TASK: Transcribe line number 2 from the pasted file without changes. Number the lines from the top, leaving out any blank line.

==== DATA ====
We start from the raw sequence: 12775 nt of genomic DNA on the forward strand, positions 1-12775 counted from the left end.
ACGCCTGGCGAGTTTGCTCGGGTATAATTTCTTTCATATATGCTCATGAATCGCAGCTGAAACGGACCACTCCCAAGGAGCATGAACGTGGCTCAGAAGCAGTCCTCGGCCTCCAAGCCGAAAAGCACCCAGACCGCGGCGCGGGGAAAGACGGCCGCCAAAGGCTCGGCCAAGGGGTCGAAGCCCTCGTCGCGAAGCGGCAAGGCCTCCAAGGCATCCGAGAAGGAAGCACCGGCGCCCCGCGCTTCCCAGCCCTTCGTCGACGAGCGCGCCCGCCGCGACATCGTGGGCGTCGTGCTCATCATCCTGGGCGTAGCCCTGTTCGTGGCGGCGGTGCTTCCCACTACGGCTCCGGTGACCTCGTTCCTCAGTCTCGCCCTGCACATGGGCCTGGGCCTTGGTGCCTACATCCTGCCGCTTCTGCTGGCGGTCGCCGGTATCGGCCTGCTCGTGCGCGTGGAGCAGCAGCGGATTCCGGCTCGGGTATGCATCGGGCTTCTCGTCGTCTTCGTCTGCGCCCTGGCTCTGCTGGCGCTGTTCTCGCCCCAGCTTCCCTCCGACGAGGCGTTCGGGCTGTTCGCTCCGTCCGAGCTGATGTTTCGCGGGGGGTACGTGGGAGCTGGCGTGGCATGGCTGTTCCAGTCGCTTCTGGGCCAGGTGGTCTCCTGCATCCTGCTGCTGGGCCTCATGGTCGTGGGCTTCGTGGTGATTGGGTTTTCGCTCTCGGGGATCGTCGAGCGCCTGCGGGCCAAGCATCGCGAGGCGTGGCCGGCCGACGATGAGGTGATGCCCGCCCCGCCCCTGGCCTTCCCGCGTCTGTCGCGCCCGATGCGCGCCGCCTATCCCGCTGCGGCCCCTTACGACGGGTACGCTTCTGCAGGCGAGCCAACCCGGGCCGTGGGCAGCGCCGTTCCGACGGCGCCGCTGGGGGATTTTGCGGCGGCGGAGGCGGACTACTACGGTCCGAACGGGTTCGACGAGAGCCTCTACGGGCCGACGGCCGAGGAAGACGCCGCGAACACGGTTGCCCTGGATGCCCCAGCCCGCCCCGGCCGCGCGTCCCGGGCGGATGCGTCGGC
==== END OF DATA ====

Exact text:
ACGCCTGGCGAGTTTGCTCGGGTATAATTTCTTTCATATATGCTCATGAATCGCAGCTGAAACGGACCACTCCCAAGGAGCATGAACGTGGCTCAGAAGCAGTCCTCGGCCTCCAAGCCGAAAAGCACCCAGACCGCGGCGCGGGGAAAGACGGCCGCCAAAGGCTCGGCCAAGGGGTCGAAGCCCTCGTCGCGAAGCGGCAAGGCCTCCAAGGCATCCGAGAAGGAAGCACCGGCGCCCCGCGCTTCCCAGCCCTTCGTCGACGAGCGCGCCCGCCGCGACATCGTGGGCGTCGTGCTCATCATCCTGGGCGTAGCCCTGTTCGTGGCGGCGGTGCTTCCCACTACGGCTCCGGTGACCTCGTTCCTCAGTCTCGCCCTGCACATGGGCCTGGGCCTTGGTGCCTACATCCTGCCGCTTCTGCTGGCGGTCGCCGGTATCGGCCTGCTCGTGCGCGTGGAGCAGCAGCGGATTCCGGCTCGGGTATGCATCGGGCTTCTCGTCGTCTTCGTCTGCGCCCTGGCTCTGCTGGCGCTGTTCTCGCCCCAGCTTCCCTCCGACGAGGCGTTCGGGCTGTTCGCTCCGTCCGAGCTGATGTTTCGCGGGGGGTACGTGGGAGCTGGCGTGGCATGGCTGTTCCAGTCGCTTCTGGGCCAGGTGGTCTCCTGCATCCTGCTGCTGGGCCTCATGGTCGTGGGCTTCGTGGTGATTGGGTTTTCGCTCTCGGGGATCGTCGAGCGCCTGCGGGCCAAGCATCGCGAGGCGTGGCCGGCCGACGATGAGGTGATGCCCGCCCCGCCCCTGGCCTTCCCGCGTCTGTCGCGCCCGATGCGCGCCGCCTATCCCGCTGCGGCCCCTTACGACGGGTACGCTTCTGCAGGCGAGCCAACCCGGGCCGTGGGCAGCGCCGTTCCGACGGCGCCGCTGGGGGATTTTGCGGCGGCGGAGGCGGACTACTACGGTCCGAACGGGTTCGACGAGAGCCTCTACGGGCCGACGGCCGAGGAAGACGCCGCGAACACGGTTGCCCTGGATGCCCCAGCCCGCCCCGGCCGCGCGTCCCGGGCGGATGCGTCGGC